- Throughput Probe settings. In some situations, the receiver may know a safe setting for optimizing throughput, but know that there may be a better setting with faster speed and smaller DPDU size. This probe suggests trying sending at the speed above the safe speed. A sender will typically try the probe if there is ongoing “bulk data”, but may elect not to in some situations, for example if it is finishing a transfer. The sender may choose to send a somewhat shorter probe (e.g., 30 seconds instead of 127.5 seconds) in case the probe gives lower performance.
- Information on error rate for the optimized throughput speed and a number of steps below. This allows the receiver to share its best estimates, to enable the sender to optimize choices for traffic with low latency requirements. Typically, traffic optimized for low latency will be low volume, which will make it hard for the receiver to build estimates based on FER. This means that these values will typically be determined from SNR and SNR variance.
STANAG 5066 communicates management information use EOW messages. These can be carried with standard PDUs, and so the information can typically be provided without adding any overhead. They can also be sent independently, incurring a very small overhead.
On each transmission, the receiver should update its view of each of the parameters for the sender (the destination of the DPDU), if they have changed since the last transmission made.
EOW messages are 12 bits long, with 4 bits used for the message number. STANAG 5066 has used 8 of the possible 16 message numbers. The following new messages are proposed:
|8||Waveform/Speed for Optimum Throughput|
|9||DPDU Size for Optimum Throughput|
|11||Error Rate Information|
The DPDU size PDU uses all 8 bits, and the optimum size is determined by adding 1 and multiplying this value by 4. (So if the octet is the max value of 255, this represents 1024, which is the maximum DPDU size).
The Waveform PDU is encoded as follows.
The Speed field defines the recommended transmission speed. This encodes the actual speed for standard HF, and the waveform for WBHF (with the speed dependent on channel size).
|0001-1101||WBHF. Waveform is the recommended Annex D Waveform number (1-13)|
The Throughput Probe PDU is encoded as follows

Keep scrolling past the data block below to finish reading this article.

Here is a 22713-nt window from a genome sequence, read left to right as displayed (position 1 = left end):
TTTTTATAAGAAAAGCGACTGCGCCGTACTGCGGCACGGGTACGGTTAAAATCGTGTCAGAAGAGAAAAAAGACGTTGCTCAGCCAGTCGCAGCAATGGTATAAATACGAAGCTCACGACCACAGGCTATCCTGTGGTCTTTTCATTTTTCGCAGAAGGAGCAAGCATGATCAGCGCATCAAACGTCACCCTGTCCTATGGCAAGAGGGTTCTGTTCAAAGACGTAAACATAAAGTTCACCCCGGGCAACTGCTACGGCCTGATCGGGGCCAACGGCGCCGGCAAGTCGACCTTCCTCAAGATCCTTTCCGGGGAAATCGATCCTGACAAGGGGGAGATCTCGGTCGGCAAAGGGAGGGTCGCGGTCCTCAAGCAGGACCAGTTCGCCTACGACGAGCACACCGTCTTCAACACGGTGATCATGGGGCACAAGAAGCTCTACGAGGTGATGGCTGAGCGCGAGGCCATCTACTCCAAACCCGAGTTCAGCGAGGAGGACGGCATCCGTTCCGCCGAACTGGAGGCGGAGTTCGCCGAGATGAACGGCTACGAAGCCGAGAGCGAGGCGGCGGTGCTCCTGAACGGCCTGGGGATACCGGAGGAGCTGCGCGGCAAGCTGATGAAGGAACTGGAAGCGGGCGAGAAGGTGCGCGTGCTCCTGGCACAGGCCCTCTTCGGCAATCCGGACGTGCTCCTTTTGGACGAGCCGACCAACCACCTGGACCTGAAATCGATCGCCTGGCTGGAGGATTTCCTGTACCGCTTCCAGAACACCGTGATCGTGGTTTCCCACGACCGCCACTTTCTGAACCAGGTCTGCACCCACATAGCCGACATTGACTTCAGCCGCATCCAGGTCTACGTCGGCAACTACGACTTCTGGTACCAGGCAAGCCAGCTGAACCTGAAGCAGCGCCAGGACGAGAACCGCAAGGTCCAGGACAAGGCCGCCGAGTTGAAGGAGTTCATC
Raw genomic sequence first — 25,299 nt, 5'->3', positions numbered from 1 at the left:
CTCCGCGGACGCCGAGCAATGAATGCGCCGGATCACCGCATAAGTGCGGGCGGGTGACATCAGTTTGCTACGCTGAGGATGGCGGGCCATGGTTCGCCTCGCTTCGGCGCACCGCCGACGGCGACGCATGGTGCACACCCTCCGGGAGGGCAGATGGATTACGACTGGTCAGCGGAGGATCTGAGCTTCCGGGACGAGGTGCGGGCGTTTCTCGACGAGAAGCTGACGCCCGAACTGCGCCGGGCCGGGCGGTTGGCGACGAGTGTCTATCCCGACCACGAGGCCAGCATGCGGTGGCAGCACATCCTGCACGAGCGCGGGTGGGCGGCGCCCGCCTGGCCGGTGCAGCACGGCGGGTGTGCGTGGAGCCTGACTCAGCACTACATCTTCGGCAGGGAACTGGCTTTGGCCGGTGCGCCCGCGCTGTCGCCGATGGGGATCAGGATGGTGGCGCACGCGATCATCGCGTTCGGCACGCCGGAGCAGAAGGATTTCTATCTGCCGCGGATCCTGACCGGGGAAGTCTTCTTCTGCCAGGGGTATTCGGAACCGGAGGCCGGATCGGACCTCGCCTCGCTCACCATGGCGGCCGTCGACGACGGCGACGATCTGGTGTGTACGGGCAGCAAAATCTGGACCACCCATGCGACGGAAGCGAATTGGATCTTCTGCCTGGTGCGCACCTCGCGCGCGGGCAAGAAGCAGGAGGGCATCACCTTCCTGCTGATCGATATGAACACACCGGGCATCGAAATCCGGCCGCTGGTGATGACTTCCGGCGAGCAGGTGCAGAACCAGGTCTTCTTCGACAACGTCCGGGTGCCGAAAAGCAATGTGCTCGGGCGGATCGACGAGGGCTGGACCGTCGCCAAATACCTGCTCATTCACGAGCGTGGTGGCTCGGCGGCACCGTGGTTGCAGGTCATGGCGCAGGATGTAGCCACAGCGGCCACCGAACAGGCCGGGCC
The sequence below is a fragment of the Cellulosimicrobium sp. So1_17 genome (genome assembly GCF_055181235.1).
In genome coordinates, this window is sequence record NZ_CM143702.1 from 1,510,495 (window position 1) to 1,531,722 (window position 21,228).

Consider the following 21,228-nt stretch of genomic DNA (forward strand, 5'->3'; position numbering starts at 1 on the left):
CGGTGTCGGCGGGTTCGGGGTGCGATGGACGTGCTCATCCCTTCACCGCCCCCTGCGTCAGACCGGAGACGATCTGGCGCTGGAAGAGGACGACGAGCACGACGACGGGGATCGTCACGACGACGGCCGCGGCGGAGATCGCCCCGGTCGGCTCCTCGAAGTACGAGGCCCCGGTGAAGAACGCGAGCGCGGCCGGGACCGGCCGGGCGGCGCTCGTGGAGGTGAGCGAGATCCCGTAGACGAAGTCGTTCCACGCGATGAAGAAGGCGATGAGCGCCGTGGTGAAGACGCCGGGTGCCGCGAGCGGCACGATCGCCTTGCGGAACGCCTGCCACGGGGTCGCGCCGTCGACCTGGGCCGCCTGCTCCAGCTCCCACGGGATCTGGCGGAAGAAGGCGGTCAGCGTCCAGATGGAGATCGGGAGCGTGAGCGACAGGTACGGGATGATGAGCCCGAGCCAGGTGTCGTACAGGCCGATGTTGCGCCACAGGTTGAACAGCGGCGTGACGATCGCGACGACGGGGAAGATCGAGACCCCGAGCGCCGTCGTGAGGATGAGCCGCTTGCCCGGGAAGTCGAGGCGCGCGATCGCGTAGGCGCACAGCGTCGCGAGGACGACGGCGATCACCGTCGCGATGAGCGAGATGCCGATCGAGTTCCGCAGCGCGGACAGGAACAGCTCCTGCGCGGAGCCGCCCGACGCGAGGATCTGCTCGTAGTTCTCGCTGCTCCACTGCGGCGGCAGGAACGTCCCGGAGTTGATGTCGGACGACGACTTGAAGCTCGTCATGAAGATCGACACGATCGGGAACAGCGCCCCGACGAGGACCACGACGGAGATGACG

The Type value has the following meanings:
|00||Do not probe (this overrides a previous probe EOW message)|
|01||Probe somewhat unlikely to succeed|
|10||Intermediate chance of probe success (or no view on success)|
|11||Probe fairly likely to succeed|
DPDU size gives a recommended size to be used in the probe. The value used should be four times the value encoded plus 1. This enables up to 256 to be encoded. Probes are likely to use smaller DPDU sizes, typically 100 bytes.
The error rate information is encoded as follows. Where an FER of zero is indicated for a speed, there is no need to use different PDUs to send FER on slower waveforms.
|Choice||First FER||Second FER|
The Choice value has the following meanings, to enable FER information to be conveyed on different speed settings.
|00||First FER: refers to optimized transmit speed (OTS)
Second FER: refers to one speed below OTS
|01||First FER: refers to two speeds below OTS
Second FER: refers to three speeds below OTS
|10||First FER: refers to four speeds below OTS
Second FER: refers to five speeds below OTS
|11||First FER: refers to six speeds below OTS
Second FER: refers to seven speeds below OTS
The FER settings are for the speed identified by Choice, and for 256 byte DPDU and Long Interleaver. The sender will be able to make reasonable estimates on the effect of different DPDU size and interleaver.
|010||1 - 3%|
|011||3 - 6%|
|100||6 - 10%|
|101||10 - 15%|
|110||15 - 25%|
This paper has suggested some directions in STANAG 5066 DRC and performance optimization. This has led to a proposal that we are confident will work well for Groundwave. More research is needed for Skywave due to ITV.
Next actions include:
- Basic OTA (Over The Air) analysis, in particular to validate some of the ITV simulation undertaken here. Isode’s “HF tool” has capabilities that will facilitate this. The goal is to look at modem output in conjunction with SNR levels and variation (and any other modem provided information on conditions). This data can be analyzed to determine optimal STANAG 5066 performance. We see this as a crucial next step.
- Implementation of the algorithms and EOWs in a STANAG 5066 server, and testing over real and simulated conditions.
- Standardization of a new set of EOW messages, using this research as input.